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April 4, 2015 / bloggenstatt

F is for The Flaming Lips, Fucked Up and Franz Ferdinand. F is not for Fake Drugs.

F was a difficult letter. Culling the bast bands, whose names begin with F, was difficult and resulted in some painful omissions. I liked Father John Misty’s first album, and love his second album, but it’s too early to tell if he belongs in this hallowed pantheon. I love The Flying Burrito Brothers‘ psychedelic Americana which planted the seeds of Alt-Country, but they really only have one essential album. Frightened Rabbit have released a string of really good, but not great albums and just barely missed the cut. The Field Mice are an amazing twee band, but their best enjoyed in small doses. The Fresh and Onlys released one of my most compulsively listened to albums of the last decade, but failed to follow it up with anything spectacular.  I also love the weirdness Fuck Buttons and Fiery Furnaces bring to the table, but I don’t know that I’d call either band mandatory listening.

With that preamble out of the way, here are the highlights of my iTunes library’s F-section.

The Flaming Lips: These Oklahoma City weirdos have been making weird music for an improbably 32 years. In that time they’ve released bizarre psych-rock, cracked the Billboard Hot 100, recorded a song about the impermanence of life used in a Land Rover commercial, covered The Beatles and collaborated with Miley Cyrus. Yoshimi Battles the Pink Robots and The Soft Bulletin are modern classics if not entirely representative of The Flaming Lips’ body of work.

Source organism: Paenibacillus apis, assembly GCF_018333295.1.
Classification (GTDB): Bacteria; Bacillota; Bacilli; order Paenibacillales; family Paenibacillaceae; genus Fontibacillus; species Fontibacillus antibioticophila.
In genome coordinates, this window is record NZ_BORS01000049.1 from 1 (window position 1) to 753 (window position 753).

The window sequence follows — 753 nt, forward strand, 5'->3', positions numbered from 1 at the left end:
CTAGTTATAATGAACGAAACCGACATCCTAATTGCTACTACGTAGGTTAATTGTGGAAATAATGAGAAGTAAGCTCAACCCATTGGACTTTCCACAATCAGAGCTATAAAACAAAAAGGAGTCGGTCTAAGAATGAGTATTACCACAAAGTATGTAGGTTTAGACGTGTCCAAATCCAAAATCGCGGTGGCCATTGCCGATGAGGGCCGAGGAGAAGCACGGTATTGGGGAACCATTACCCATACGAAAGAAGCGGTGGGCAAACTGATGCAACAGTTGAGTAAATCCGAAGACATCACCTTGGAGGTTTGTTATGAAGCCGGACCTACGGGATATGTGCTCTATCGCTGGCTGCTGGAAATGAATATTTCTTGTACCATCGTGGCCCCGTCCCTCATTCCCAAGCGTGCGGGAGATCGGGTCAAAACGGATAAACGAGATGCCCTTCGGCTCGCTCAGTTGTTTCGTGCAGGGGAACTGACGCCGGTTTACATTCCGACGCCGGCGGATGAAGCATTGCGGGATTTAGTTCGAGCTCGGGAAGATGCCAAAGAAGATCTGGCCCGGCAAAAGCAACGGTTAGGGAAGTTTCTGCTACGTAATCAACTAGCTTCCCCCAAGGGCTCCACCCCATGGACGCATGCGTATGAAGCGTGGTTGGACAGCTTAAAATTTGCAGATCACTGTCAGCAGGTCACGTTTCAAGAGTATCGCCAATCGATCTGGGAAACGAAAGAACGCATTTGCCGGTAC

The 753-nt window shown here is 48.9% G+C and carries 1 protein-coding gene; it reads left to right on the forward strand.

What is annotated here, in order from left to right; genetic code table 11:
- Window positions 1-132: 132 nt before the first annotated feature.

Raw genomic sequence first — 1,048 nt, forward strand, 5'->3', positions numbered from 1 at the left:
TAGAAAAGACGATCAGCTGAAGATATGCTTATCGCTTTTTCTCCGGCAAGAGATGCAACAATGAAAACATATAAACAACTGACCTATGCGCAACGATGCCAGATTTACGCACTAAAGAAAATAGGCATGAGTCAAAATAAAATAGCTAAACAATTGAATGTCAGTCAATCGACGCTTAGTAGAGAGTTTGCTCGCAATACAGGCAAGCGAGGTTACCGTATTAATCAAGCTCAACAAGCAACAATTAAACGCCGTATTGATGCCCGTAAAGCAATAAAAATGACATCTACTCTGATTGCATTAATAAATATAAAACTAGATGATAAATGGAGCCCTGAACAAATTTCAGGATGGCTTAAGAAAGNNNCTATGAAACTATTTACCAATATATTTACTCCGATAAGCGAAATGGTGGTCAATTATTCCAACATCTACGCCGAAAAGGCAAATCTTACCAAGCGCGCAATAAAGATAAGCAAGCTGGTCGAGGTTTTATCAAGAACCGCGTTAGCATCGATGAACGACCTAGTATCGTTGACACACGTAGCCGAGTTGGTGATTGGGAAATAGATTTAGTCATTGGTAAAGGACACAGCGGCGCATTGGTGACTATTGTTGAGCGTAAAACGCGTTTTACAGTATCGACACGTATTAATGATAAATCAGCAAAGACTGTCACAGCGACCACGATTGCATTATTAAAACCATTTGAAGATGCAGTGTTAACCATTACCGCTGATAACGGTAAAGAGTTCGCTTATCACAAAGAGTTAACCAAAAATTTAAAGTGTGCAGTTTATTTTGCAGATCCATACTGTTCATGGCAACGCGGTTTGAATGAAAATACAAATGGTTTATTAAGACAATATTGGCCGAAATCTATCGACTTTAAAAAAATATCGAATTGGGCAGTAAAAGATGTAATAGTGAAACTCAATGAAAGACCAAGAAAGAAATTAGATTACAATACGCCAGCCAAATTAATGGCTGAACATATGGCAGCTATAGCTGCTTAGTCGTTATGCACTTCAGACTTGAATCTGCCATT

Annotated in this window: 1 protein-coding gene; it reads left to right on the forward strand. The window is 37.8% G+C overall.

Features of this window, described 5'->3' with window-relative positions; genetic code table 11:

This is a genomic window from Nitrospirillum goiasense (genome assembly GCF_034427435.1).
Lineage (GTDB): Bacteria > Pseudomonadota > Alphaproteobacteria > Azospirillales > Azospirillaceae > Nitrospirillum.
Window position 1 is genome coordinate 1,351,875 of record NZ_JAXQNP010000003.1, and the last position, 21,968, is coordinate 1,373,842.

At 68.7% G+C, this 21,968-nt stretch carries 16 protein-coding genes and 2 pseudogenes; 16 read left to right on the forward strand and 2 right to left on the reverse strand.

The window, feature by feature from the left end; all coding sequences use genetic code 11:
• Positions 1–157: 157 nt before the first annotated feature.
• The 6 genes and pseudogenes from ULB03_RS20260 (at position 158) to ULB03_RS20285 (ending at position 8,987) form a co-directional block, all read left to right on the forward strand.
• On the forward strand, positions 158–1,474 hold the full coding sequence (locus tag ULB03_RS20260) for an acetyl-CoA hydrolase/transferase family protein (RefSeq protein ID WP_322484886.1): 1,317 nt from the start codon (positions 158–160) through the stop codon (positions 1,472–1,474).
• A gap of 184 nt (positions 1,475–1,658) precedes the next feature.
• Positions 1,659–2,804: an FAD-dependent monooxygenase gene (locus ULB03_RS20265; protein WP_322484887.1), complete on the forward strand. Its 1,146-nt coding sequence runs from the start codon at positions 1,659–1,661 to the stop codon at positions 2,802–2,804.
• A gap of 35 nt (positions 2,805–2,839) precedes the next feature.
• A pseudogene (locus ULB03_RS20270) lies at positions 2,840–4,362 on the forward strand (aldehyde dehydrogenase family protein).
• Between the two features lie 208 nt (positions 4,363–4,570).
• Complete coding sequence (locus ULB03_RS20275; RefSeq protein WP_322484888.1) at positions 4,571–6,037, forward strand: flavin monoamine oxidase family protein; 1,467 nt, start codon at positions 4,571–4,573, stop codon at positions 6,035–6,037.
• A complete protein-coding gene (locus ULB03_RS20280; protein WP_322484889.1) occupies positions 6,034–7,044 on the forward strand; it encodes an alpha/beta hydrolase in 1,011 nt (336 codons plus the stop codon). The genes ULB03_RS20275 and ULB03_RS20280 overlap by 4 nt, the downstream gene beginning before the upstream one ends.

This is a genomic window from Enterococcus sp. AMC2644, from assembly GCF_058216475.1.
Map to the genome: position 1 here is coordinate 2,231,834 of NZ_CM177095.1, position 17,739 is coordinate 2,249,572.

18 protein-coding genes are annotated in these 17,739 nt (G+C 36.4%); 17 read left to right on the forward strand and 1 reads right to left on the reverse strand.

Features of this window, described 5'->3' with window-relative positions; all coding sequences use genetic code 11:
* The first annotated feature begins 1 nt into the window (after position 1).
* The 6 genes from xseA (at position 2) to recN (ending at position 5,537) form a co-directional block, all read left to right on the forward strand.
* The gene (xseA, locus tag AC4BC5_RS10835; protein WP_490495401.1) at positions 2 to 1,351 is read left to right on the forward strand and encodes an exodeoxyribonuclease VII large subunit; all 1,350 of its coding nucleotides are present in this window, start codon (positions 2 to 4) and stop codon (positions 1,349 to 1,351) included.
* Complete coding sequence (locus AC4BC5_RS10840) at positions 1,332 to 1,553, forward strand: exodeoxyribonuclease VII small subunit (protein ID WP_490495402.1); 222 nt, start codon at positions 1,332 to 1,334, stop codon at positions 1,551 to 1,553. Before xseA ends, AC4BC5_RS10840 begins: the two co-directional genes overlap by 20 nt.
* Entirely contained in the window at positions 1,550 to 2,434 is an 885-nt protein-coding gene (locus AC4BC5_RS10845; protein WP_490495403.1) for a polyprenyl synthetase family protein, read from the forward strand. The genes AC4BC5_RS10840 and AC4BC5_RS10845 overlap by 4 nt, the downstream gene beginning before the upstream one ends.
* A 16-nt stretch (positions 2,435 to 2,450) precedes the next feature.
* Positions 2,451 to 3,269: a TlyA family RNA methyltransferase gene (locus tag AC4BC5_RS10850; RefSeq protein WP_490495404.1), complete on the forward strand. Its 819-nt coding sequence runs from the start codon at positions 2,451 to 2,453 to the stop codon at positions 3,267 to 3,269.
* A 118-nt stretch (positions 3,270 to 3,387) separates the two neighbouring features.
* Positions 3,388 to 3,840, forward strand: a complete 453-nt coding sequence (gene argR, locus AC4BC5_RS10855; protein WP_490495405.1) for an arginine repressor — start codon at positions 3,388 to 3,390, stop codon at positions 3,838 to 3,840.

Fucked Up: Fucked Up create thought-provoking music, which analyzes gender roles, organized religion and the depth of human emotion. Of course, the songs tend to include ferocious guitar, and the insightful lyrics are bellowed by a large, hairy perspiring man, who goes by the name Pink Eyes and almost never wears a shirt. Fucked Up are responsible for one of the greatest, unconventional and inventive rock operas ever, David Comes to Life, but every entry in their discography is worth a spin.

Franz Ferdinand: Franz Ferdinand’s eponymous debut album is rightly regarded as one of the best debut albums in recent rock history, but the rest of their albums are worth checking out too. Although they never matched the commercial success of “Take Me Out”, Franz Ferdinand released disc after disc of smart, hummable Art-Rock. Angular guitars and a dance beat permeate just about all the band’s work. In a more just world every consistently cheeky, debauched and quality album would have moved more units.

Fake Drugs: In all fairness, Fake Drugs isn’t awful, just not particularly great. Bland Synth-Pop that could play inoffensively in any retail looking to cultivate something approaching a cool image just doesn’t do it for me.

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